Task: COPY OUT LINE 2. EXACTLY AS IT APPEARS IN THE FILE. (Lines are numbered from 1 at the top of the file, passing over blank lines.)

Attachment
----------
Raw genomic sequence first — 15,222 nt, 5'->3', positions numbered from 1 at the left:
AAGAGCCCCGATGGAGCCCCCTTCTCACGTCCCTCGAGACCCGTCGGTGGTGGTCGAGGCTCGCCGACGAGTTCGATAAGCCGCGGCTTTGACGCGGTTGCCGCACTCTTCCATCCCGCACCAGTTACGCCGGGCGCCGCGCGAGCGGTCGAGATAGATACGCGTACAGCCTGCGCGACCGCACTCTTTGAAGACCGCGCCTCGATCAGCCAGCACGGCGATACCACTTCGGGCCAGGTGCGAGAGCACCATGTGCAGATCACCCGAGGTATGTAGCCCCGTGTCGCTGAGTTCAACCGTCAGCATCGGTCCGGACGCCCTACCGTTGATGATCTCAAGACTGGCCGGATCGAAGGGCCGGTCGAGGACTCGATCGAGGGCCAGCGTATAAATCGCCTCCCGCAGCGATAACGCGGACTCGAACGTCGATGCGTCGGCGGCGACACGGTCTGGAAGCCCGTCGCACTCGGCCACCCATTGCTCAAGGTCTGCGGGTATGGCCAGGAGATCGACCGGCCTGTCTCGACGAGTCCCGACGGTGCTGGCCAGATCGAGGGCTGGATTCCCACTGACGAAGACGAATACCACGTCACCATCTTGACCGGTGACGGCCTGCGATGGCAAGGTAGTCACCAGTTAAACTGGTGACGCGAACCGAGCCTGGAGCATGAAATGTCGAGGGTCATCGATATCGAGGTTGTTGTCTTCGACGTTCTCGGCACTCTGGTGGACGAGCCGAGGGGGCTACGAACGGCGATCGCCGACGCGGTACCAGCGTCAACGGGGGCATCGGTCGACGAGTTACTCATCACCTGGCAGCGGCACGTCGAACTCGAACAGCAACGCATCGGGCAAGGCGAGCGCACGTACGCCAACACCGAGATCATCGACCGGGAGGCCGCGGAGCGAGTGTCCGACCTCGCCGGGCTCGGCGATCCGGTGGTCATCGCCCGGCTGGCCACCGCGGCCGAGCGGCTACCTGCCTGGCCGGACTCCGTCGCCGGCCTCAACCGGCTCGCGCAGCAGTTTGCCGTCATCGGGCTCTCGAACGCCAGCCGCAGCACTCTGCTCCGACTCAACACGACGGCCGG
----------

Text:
AAGAGCCCCGATGGAGCCCCCTTCTCACGTCCCTCGAGACCCGTCGGTGGTGGTCGAGGCTCGCCGACGAGTTCGATAAGCCGCGGCTTTGACGCGGTTGCCGCACTCTTCCATCCCGCACCAGTTACGCCGGGCGCCGCGCGAGCGGTCGAGATAGATACGCGTACAGCCTGCGCGACCGCACTCTTTGAAGACCGCGCCTCGATCAGCCAGCACGGCGATACCACTTCGGGCCAGGTGCGAGAGCACCATGTGCAGATCACCCGAGGTATGTAGCCCCGTGTCGCTGAGTTCAACCGTCAGCATCGGTCCGGACGCCCTACCGTTGATGATCTCAAGACTGGCCGGATCGAAGGGCCGGTCGAGGACTCGATCGAGGGCCAGCGTATAAATCGCCTCCCGCAGCGATAACGCGGACTCGAACGTCGATGCGTCGGCGGCGACACGGTCTGGAAGCCCGTCGCACTCGGCCACCCATTGCTCAAGGTCTGCGGGTATGGCCAGGAGATCGACCGGCCTGTCTCGACGAGTCCCGACGGTGCTGGCCAGATCGAGGGCTGGATTCCCACTGACGAAGACGAATACCACGTCACCATCTTGACCGGTGACGGCCTGCGATGGCAAGGTAGTCACCAGTTAAACTGGTGACGCGAACCGAGCCTGGAGCATGAAATGTCGAGGGTCATCGATATCGAGGTTGTTGTCTTCGACGTTCTCGGCACTCTGGTGGACGAGCCGAGGGGGCTACGAACGGCGATCGCCGACGCGGTACCAGCGTCAACGGGGGCATCGGTCGACGAGTTACTCATCACCTGGCAGCGGCACGTCGAACTCGAACAGCAACGCATCGGGCAAGGCGAGCGCACGTACGCCAACACCGAGATCATCGACCGGGAGGCCGCGGAGCGAGTGTCCGACCTCGCCGGGCTCGGCGATCCGGTGGTCATCGCCCGGCTGGCCACCGCGGCCGAGCGGCTACCTGCCTGGCCGGACTCCGTCGCCGGCCTCAACCGGCTCGCGCAGCAGTTTGCCGTCATCGGGCTCTCGAACGCCAGCCGCAGCACTCTGCTCCGACTCAACACGACGGCCGG